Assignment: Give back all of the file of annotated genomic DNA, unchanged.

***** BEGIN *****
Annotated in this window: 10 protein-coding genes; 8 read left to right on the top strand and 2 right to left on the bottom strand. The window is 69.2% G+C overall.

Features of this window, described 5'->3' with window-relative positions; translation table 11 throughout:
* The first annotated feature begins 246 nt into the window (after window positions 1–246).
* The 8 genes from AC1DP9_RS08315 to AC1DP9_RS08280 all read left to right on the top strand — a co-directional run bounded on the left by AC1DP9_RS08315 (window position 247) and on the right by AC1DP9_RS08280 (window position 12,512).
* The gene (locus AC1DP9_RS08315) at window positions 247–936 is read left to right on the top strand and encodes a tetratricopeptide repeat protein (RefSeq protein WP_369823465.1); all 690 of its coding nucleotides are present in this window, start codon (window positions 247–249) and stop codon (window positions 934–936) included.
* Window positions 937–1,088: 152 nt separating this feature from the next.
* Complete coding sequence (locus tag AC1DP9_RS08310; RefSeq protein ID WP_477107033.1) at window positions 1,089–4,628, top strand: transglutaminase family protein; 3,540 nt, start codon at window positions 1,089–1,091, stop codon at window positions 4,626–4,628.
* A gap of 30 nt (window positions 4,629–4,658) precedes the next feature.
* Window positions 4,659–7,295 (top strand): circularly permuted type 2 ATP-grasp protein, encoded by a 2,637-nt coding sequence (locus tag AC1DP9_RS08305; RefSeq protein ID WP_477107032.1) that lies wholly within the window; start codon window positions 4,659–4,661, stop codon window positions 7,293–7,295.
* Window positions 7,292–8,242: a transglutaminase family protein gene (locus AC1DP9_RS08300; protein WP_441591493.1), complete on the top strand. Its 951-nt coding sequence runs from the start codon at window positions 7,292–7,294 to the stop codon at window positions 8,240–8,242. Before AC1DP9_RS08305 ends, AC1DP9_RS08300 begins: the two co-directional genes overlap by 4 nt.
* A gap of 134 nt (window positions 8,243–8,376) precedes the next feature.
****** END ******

Annotated in this window: 10 protein-coding genes; 8 read left to right on the top strand and 2 right to left on the bottom strand. The window is 69.2% G+C overall.

Features of this window, described 5'->3' with window-relative positions; translation table 11 throughout:
* The first annotated feature begins 246 nt into the window (after window positions 1–246).
* The 8 genes from AC1DP9_RS08315 to AC1DP9_RS08280 all read left to right on the top strand — a co-directional run bounded on the left by AC1DP9_RS08315 (window position 247) and on the right by AC1DP9_RS08280 (window position 12,512).
* The gene (locus AC1DP9_RS08315) at window positions 247–936 is read left to right on the top strand and encodes a tetratricopeptide repeat protein (RefSeq protein WP_369823465.1); all 690 of its coding nucleotides are present in this window, start codon (window positions 247–249) and stop codon (window positions 934–936) included.
* Window positions 937–1,088: 152 nt separating this feature from the next.
* Complete coding sequence (locus tag AC1DP9_RS08310; RefSeq protein ID WP_477107033.1) at window positions 1,089–4,628, top strand: transglutaminase family protein; 3,540 nt, start codon at window positions 1,089–1,091, stop codon at window positions 4,626–4,628.
* A gap of 30 nt (window positions 4,629–4,658) precedes the next feature.
* Window positions 4,659–7,295 (top strand): circularly permuted type 2 ATP-grasp protein, encoded by a 2,637-nt coding sequence (locus tag AC1DP9_RS08305; RefSeq protein ID WP_477107032.1) that lies wholly within the window; start codon window positions 4,659–4,661, stop codon window positions 7,293–7,295.
* Window positions 7,292–8,242: a transglutaminase family protein gene (locus AC1DP9_RS08300; protein WP_441591493.1), complete on the top strand. Its 951-nt coding sequence runs from the start codon at window positions 7,292–7,294 to the stop codon at window positions 8,240–8,242. Before AC1DP9_RS08305 ends, AC1DP9_RS08300 begins: the two co-directional genes overlap by 4 nt.
* A gap of 134 nt (window positions 8,243–8,376) precedes the next feature.